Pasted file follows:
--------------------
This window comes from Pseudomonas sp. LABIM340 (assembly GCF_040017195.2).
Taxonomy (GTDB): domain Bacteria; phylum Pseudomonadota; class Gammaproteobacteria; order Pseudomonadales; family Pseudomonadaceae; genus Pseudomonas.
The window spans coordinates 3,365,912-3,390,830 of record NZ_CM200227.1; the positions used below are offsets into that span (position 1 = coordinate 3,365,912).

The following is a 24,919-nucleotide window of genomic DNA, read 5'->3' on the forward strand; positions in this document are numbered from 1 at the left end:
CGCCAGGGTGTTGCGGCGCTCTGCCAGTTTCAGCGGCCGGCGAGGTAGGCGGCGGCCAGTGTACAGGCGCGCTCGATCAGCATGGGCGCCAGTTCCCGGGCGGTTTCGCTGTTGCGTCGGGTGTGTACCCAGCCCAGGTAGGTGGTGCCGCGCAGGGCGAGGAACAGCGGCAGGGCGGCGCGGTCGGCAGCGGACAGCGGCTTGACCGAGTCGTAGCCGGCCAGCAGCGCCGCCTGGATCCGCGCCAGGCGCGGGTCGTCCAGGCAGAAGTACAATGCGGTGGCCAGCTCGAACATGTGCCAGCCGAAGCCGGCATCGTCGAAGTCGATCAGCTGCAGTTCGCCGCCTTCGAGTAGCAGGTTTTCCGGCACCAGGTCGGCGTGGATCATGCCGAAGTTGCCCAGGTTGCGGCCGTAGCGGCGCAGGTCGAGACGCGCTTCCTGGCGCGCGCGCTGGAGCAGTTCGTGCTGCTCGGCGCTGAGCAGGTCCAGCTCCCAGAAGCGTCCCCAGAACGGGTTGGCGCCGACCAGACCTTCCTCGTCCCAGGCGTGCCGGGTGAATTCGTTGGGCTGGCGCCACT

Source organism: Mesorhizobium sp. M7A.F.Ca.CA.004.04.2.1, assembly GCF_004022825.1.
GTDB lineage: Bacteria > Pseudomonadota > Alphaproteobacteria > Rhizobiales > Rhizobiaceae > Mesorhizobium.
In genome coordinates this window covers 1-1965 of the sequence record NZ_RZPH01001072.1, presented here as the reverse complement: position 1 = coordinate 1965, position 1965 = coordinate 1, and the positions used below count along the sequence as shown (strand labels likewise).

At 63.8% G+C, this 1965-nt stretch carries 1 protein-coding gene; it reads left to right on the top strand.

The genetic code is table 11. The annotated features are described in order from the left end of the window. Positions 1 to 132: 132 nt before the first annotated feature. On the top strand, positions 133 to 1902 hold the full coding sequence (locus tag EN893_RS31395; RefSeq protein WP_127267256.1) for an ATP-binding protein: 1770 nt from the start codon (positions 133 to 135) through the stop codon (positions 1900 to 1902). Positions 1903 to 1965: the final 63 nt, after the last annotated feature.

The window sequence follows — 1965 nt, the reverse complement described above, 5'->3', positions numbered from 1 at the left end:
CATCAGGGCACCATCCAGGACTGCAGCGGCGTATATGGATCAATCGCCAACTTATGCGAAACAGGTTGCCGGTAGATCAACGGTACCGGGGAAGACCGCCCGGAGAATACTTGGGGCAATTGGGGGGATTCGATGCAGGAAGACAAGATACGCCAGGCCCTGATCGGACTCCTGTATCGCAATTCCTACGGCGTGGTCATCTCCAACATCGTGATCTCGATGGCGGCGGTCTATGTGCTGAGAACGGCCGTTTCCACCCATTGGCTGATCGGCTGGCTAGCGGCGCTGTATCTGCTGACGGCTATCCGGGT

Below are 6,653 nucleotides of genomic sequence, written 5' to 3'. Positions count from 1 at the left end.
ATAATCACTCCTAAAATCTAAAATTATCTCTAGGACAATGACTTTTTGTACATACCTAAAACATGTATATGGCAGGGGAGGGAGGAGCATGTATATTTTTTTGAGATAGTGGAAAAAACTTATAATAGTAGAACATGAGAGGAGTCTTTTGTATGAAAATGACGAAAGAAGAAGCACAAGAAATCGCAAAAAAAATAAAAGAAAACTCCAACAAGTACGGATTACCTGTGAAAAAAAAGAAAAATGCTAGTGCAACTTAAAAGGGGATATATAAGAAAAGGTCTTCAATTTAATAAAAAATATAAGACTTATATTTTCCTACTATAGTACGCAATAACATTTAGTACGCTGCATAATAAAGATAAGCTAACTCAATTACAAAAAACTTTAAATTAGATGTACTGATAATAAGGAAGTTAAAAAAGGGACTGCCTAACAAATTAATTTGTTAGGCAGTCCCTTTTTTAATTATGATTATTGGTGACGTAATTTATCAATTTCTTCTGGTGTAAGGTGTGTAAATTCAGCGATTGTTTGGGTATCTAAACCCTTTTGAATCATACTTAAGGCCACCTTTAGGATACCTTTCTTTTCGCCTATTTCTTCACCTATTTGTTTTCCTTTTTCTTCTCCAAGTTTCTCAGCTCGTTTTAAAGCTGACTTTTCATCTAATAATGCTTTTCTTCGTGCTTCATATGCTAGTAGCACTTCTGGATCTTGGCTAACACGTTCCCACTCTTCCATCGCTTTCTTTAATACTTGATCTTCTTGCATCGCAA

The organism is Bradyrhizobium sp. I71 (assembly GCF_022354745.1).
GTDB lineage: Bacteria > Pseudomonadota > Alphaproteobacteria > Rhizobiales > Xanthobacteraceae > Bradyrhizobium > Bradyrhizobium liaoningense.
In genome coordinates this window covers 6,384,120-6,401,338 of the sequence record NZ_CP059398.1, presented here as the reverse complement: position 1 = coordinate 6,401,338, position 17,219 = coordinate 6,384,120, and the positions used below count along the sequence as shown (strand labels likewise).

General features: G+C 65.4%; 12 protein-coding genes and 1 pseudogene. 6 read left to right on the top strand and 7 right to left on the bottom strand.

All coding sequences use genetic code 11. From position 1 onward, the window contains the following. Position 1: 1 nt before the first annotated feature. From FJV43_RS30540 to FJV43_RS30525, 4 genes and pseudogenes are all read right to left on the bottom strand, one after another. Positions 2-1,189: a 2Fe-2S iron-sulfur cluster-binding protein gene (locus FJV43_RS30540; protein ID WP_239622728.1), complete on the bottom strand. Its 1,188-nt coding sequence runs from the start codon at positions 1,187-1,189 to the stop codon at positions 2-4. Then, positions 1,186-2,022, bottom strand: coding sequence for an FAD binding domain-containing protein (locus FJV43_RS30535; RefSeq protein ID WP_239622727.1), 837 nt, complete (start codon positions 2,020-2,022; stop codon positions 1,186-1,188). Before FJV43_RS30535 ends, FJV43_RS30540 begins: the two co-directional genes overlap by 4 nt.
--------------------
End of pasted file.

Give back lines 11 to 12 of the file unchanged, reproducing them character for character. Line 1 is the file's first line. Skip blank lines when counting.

The window sequence follows — 1965 nt, the reverse complement described above, 5'->3', positions numbered from 1 at the left end:
CATCAGGGCACCATCCAGGACTGCAGCGGCGTATATGGATCAATCGCCAACTTATGCGAAACAGGTTGCCGGTAGATCAACGGTACCGGGGAAGACCGCCCGGAGAATACTTGGGGCAATTGGGGGGATTCGATGCAGGAAGACAAGATACGCCAGGCCCTGATCGGACTCCTGTATCGCAATTCCTACGGCGTGGTCATCTCCAACATCGTGATCTCGATGGCGGCGGTCTATGTGCTGAGAACGGCCGTTTCCACCCATTGGCTGATCGGCTGGCTAGCGGCGCTGTATCTGCTGACGGCTATCCGGGT